She said she encountered an additional problem on Wednesday morning when an official with the city’s Alcoholic Beverage Regulation Administration (ABRA) told her ABRA was reversing the approval it gave in 2016 for Uproar to expand the size of its third floor roof deck because she did not have the proper certificate of occupancy for the expanded space.

Truong told the Blade that DCRA granted a certificate of occupancy for the additional roof deck space in an adjoining building she is renting from the same landlord that owns the main building in which Uproar operates. For reasons she doesn’t understand, Truong said DCRA has given her two certificates of occupancy, one for the expanded rooftop space and the other for the original part of the building on the three floors that she received when she first opened Uproar in 2014.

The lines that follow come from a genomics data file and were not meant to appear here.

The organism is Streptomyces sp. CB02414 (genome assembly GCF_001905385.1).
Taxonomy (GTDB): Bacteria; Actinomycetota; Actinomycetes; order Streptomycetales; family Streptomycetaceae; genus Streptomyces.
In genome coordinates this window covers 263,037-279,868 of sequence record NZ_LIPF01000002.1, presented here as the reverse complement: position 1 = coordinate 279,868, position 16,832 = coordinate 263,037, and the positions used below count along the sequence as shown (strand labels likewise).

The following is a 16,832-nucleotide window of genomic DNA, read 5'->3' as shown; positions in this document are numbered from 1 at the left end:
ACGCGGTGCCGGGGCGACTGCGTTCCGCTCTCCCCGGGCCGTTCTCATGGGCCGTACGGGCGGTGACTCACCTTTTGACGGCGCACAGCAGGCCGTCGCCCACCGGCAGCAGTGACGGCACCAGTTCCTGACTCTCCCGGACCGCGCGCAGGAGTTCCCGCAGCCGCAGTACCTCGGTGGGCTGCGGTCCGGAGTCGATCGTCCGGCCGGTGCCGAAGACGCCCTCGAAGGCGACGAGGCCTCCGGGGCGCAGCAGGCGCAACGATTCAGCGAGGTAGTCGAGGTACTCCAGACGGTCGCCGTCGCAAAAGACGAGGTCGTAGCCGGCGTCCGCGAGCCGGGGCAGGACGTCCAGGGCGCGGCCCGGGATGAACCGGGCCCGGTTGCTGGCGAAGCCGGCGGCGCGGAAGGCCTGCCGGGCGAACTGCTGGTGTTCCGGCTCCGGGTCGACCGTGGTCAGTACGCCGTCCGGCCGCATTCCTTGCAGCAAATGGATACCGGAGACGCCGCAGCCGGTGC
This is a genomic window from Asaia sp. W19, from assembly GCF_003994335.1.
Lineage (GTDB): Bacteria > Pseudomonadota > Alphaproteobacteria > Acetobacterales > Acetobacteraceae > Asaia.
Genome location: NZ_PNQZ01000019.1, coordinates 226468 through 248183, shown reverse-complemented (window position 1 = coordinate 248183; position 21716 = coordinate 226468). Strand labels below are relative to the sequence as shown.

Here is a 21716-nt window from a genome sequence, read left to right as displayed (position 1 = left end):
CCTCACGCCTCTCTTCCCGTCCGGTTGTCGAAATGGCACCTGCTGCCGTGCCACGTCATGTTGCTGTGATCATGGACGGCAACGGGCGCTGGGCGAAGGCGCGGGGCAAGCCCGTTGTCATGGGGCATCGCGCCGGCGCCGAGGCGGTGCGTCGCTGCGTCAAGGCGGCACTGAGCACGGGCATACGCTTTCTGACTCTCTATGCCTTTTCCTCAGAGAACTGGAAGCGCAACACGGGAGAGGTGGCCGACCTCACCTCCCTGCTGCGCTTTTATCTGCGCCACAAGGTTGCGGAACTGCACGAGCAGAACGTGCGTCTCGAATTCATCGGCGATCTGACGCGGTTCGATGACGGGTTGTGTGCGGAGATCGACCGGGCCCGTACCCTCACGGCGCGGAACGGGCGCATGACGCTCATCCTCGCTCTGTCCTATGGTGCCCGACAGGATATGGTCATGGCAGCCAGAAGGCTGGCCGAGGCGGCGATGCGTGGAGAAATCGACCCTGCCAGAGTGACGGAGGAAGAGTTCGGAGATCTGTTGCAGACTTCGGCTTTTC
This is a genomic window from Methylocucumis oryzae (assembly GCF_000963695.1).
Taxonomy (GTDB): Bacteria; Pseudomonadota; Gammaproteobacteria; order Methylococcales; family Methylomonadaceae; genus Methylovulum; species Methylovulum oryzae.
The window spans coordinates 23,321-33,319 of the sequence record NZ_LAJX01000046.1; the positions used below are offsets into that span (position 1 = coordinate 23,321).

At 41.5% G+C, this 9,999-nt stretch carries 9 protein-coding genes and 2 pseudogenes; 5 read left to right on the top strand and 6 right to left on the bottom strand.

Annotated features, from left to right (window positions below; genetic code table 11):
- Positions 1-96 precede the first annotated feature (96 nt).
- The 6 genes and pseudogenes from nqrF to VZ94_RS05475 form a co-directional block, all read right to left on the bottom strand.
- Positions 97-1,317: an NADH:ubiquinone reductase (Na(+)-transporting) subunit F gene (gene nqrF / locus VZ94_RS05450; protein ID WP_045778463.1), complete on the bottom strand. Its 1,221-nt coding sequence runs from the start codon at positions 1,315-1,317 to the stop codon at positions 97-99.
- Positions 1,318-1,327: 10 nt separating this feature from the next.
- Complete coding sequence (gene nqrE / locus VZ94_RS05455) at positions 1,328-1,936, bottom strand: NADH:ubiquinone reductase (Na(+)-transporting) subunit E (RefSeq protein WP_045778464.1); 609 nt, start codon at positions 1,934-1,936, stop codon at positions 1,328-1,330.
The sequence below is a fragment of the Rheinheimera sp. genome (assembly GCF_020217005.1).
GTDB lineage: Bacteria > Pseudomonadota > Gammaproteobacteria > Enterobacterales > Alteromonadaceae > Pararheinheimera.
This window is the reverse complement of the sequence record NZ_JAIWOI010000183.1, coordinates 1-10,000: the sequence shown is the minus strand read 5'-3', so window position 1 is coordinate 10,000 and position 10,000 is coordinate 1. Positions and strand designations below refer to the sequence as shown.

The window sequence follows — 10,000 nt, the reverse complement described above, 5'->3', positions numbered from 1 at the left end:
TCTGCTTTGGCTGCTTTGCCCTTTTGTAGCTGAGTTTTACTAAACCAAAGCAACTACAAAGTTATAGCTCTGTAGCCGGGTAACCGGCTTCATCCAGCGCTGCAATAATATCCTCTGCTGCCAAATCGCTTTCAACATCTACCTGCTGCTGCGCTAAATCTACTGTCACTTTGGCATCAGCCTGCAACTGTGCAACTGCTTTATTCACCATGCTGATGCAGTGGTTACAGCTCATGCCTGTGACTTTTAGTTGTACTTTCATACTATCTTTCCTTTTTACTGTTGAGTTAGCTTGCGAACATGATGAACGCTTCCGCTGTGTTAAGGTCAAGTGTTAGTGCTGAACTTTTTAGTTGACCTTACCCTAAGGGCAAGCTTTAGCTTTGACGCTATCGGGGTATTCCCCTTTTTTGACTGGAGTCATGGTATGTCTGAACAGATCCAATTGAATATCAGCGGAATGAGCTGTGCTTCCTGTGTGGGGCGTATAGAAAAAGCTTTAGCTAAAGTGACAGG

“They told me the certificate of occupancy doesn’t match the ABRA license,” Ching said in recounting what an ABRA official told her on Wednesday. “So now I have to reapply for a new license with an increase in occupancy,” she said.

Having to go through that process again prompted the ANC 1B to protest the expansion proposal as they did in 2016 when Truong first received approval for the expansion by the ABC Board over the objections of the ANC.